From the April 2009 issue of Research Magazine • Subscribe!

April 1, 2009

The Deal

Over the years, The Deal has always been a favorite topic among Americans. In the '60s and '70s, we were captivated by Monty Hall's "Let's Make a Deal" television program. In the '80s, Donald Trump, his lovely haircut, and his book, "The Art of the Deal," entranced us. Today, our love fest continues with the obsessively clean Howie Mandel's "Deal or No Deal." Sure enough, financial advisors also have their share of infatuation with The Deal.

Way back in the good old days of the bull market, I would often hear advisors talking about The Deal they were currently working on. Perhaps they were working with a rich business owner with excess cash to invest. Maybe it was a soon-to-be retiree with a huge rollover IRA. Whatever it was, The Deal was a good thing, and it always meant more money. Today, they are still talking about The Deal, only now it's about what kind of deal they'll get if they move to another broker-dealer.

As competition among quality financial advisors grew over the years, so did the competition among firms who wanted those brokers. To avoid making a bribe sound like a bribe, broker-dealers called their deals transition packages. What better way for an advisor to choose a new home than by evaluating how much money he or she is being offered? After all, it seems to work for Alex Rodriguez and Manny Ramirez.

This system worked great if your BD was like the New York Yankees, but if it was more like the Kansas City Royals, good luck. Some very good small to midsize BDs continually lost out to the big boys even though they might have been a much better home for the coveted financial advisor. This model worked nicely for the advisor as well -- as long as the market continued to stampede upward. But when the Bull morphed into a Bear, the model began to shake like a 1972 Ford Pinto that was missing a few lug nuts.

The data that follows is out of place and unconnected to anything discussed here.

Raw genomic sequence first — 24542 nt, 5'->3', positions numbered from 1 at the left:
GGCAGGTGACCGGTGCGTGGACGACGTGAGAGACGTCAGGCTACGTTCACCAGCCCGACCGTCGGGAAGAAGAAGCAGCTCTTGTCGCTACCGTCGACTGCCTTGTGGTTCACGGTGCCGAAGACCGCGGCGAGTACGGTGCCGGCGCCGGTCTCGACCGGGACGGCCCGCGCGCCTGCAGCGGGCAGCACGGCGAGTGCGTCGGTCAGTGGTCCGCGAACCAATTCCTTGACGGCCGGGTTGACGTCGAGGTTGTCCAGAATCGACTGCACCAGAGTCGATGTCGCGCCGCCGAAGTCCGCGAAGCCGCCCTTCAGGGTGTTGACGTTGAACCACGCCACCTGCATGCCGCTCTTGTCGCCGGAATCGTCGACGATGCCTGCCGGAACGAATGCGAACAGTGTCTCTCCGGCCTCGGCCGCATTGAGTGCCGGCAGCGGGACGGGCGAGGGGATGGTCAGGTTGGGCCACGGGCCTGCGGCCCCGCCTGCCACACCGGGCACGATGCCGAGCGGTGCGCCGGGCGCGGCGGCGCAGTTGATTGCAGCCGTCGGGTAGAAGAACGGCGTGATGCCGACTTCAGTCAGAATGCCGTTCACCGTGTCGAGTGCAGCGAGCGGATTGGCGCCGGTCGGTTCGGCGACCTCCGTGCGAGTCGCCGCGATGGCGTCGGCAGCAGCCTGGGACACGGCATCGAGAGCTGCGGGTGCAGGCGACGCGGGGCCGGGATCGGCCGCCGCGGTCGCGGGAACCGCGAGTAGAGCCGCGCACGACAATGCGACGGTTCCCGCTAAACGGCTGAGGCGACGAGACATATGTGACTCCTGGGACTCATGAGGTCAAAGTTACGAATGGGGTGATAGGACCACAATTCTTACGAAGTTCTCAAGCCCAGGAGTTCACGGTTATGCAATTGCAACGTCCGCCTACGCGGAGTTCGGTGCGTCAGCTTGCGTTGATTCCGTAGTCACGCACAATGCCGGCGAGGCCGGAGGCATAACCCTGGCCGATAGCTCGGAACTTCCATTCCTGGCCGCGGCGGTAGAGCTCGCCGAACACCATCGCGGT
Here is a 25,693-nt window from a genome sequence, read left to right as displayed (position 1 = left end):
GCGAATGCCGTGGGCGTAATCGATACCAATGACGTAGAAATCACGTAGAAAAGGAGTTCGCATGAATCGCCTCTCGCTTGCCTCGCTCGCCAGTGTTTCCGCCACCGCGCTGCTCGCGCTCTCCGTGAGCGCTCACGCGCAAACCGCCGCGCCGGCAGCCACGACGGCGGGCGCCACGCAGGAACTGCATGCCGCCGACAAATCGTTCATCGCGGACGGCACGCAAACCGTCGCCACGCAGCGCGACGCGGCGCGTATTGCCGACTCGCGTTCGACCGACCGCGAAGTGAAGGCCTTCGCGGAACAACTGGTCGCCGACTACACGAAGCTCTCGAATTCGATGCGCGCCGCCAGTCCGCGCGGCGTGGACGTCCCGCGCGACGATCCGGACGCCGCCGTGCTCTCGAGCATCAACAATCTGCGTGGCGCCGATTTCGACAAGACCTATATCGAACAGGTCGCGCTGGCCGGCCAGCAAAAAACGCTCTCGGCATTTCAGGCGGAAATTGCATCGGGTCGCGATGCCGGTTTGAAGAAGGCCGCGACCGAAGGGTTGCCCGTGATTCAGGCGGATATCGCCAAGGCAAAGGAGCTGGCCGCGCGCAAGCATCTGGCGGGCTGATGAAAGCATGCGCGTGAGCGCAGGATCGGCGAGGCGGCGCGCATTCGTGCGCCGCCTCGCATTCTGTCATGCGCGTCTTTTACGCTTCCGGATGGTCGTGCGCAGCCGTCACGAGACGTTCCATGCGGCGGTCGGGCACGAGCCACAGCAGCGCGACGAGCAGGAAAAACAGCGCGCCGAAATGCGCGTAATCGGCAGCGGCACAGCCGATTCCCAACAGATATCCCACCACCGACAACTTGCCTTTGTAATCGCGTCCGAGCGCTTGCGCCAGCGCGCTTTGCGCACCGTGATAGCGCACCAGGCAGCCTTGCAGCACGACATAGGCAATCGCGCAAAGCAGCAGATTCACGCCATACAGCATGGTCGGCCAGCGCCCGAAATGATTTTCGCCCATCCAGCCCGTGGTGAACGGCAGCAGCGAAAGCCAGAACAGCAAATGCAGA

Many financial advisors who took the money learned that The Deal had a few strings attached. Silly strings like, you had to continue to produce like you had been producing. Again, easy in an up market; in a down market . . . well, you know what the last six months have been like. As the fine print became magnified, advisors learned that if they didn't meet the production requirements, they might have to (gasp!) pay back some of The Deal.

During the latter half of 2008, we witnessed the financial services market being turned upside down. Household names have disappeared into thin air. Others are on the brink of extinction. The deals are starting to fade away as well. If you had an offer a year or even six months ago, odds are that deal is no longer on the table. The shelf life of financial offers these days is about the same as on Deal or No Deal: one commercial break.

So where does all this leave us? If you can't judge a broker-dealer by its transition package (i.e., cash), how does one decide where to hang his or her sombrero? As horrible as it may sound, you'll probably have to go old school and do some research. Talk to recruiters, talk to other advisors, talk to wholesalers. Find out which firms fit your particular style and your mix of business. I've often heard it said that joining a broker-dealer is much like getting married -- and those of you who have been married know you only want to go through it two or three times in your life, tops.

If you are considering making a move, take your time. Compare the firms you're considering by their merits -- not their wallets. It may surprise you if the firm you end up joining isn't the one offering a fancy Chrysler Cordoba with Corinthian leather. But it just may be the one you'll live with happily ever after.

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Once a mildly amusing comedian, Bill Miller now works as a recruiter for a top independent broker-dealer; reach him at writingbill@mac.com.

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